International: After four years of development, the recyclable tubes will be available later this year in two of Unilever’s biggest oral care markets: France and India. First launching in France with the company’s leading oral care brand Signal, the new tubes will be rolled out across its biggest range, Integral 8, which represents over a third (35%) of Unilever’s toothpaste portfolio in the country.
Traditionally, most toothpaste tubes are made from a combination of plastic and aluminium, which gives the packaging its flexibility but also makes it difficult to recycle. Instead of aluminium, the new tubes will use a material made mostly of High-Density Polyethylene (HDPE), which is one of the most widely recyclable plastics globally. It will also be the thinnest plastic material available on the toothpaste market at 220-microns, which will reduce the amount of plastic needed for each tube. To encourage wider industry change, the innovation will be made available for other companies to adopt.
Samir Singh, Executive Vice President, Global Skin Cleansing and Oral Care said: “Plastic pollution is undoubtably one of the biggest environmental challenges of our time. We can see its impact on our planet every day, including the billions of toothpaste tubes dumped into landfills every year. That’s why I’m proud of this latest packaging innovation which will see our entire toothpaste portfolio shift to recyclable tubes by 2025. It’s been a long and challenging journey to get to this point, but we hope this transformation will inspire the wider industry to also make the change.”
The design has been approved by RecyClass, which sets the recyclability standard for Europe, as well as laboratories in Asia and North America. Meeting these rigorous requirements mean the new tubes can be recycled within standard HDPE recycling streams.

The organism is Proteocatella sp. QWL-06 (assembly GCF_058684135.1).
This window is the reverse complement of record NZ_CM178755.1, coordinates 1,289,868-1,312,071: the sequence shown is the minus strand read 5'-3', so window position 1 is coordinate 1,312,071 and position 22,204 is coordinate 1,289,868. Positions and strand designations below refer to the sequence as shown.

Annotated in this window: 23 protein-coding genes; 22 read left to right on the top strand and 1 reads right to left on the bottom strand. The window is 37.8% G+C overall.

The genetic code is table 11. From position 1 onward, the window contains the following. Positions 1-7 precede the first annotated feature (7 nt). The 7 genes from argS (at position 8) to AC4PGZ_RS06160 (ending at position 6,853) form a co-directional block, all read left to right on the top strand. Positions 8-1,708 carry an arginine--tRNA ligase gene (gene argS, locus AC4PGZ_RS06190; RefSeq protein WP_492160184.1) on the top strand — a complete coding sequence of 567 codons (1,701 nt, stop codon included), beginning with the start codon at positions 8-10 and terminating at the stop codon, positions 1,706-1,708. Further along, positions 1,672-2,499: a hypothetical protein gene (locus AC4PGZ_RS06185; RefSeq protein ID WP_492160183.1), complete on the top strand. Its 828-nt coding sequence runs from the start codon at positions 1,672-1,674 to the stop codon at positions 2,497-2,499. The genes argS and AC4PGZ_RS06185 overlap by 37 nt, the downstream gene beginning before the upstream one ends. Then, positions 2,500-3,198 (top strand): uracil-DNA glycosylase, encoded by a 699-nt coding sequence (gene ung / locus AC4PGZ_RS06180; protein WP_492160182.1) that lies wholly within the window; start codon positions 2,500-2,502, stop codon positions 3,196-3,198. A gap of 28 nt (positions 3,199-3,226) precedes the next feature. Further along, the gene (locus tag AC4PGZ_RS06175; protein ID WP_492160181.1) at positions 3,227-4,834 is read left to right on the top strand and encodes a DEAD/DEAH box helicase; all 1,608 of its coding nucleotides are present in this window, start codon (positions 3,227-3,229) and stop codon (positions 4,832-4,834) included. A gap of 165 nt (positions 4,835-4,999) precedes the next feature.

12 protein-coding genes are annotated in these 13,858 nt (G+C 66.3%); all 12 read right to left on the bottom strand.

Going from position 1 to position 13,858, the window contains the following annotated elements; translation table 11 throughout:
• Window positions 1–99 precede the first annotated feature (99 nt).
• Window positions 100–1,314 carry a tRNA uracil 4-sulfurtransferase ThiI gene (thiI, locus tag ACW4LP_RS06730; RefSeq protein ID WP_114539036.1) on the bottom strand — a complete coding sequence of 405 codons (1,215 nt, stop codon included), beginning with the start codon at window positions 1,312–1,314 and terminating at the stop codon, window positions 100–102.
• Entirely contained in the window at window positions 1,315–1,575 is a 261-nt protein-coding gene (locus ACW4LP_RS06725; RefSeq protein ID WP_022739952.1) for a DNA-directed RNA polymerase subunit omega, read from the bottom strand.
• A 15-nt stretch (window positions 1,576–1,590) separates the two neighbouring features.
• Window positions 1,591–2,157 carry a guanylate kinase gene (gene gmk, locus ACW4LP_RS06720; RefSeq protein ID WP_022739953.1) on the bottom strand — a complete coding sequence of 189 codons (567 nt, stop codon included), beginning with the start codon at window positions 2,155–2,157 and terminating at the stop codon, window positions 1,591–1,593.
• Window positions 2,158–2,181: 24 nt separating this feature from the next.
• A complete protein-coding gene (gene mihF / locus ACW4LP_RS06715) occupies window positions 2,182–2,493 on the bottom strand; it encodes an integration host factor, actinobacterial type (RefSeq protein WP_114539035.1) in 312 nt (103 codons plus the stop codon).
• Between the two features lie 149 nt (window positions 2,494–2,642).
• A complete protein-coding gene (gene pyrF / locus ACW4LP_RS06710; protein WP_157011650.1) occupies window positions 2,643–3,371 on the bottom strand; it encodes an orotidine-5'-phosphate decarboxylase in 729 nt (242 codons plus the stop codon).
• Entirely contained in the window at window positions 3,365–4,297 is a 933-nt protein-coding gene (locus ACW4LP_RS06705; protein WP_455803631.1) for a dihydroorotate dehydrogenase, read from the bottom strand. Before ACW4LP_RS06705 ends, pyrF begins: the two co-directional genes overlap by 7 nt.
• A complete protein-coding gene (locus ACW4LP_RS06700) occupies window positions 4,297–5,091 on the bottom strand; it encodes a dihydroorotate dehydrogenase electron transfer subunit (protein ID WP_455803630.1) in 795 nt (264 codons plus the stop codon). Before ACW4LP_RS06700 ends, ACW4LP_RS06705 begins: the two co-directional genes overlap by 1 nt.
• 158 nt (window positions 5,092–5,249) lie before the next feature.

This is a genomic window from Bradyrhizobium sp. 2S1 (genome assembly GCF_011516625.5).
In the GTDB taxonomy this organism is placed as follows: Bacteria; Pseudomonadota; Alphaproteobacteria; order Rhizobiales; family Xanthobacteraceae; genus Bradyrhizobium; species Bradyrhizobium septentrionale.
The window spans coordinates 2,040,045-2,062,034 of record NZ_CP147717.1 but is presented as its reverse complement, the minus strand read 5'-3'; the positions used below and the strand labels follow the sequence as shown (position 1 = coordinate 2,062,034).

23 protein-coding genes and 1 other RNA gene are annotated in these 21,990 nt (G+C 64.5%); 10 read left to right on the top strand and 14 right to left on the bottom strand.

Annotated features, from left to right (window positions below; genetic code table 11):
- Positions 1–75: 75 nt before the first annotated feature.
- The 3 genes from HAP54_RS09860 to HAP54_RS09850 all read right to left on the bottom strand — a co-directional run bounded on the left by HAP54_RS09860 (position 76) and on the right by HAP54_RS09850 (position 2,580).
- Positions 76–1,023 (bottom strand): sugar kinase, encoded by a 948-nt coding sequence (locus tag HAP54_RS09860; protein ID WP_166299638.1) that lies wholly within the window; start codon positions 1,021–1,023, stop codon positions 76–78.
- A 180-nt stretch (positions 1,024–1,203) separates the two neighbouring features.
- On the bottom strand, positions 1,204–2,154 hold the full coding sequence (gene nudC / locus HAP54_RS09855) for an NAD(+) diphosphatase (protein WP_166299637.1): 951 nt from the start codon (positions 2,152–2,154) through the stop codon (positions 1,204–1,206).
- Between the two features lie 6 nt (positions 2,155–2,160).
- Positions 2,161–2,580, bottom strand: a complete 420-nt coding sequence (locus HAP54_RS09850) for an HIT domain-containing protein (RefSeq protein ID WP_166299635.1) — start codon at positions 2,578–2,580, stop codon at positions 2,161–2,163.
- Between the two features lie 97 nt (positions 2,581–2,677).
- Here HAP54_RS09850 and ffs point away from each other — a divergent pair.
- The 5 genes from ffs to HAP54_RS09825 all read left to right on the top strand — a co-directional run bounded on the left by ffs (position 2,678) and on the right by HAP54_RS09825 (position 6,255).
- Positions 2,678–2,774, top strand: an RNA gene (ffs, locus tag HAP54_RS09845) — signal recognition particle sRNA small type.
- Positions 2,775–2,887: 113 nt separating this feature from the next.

Unilever’s oral care brands partnered with multiple global packaging manufacturers including EPL (formerly Essel Propack), Amcor, Huhtamaki and Dai Nippon Indonesia (DNPI). In addition, formulation and flavour experts at Unilever were essential throughout the testing process to ensure the new tubes continued to protect the quality and taste of the product.
Babu Cherian, R&D Oral Care Packaging Director at Unilever said: “Recyclable tubes mark a key milestone in our packaging journey and, more significantly, they have the potential to transform the whole oral care industry. Together with our manufacturing partners, we’re making the new design available to any producers interested in adopting the new material, with the ambition to accelerate industry change.”
Alan Conner, Vice President – Europe, EPL (formerly Essel Propack) said: “When it comes to making oral care sustainable, it has been challenging to develop a product that is recyclable without adding extra plastic to the tube. EPL is a global market-leading supplier of toothpaste tubes and is delighted to support this breakthrough innovation representing a major turning point for the oral care industry and is a key first step in reducing plastic waste, enabling consumers to minimise their impact on the planet. Given the size and scale of Unilever, their commitment to convert 100% of its global toothpaste portfolio by 2025 will unquestionably lead others to take action as well.”
To drive further change across the waste management industry, Unilever is working with global recycling organizations to help ensure that the new tubes are collected and recycled. This will be the case in France, where consumers can put the new tubes in their home recycling bin ready to be collected and turned into new products.
This is only the start of Unilever’s oral care journey. Brands including Signal also plan to introduce more PCR (post-consumer recycled) plastic into their recyclable tubes by 2022 in France and other European markets. This will significantly reduce the use of virgin plastic and support the move towards a circular economy.
More broadly, the innovation contributes to Unilever’s commitment to ensure that 100% of its plastic packaging is designed to be reusable, recyclable or compostable, and its ambition to help collect and process more plastic packaging that it sells.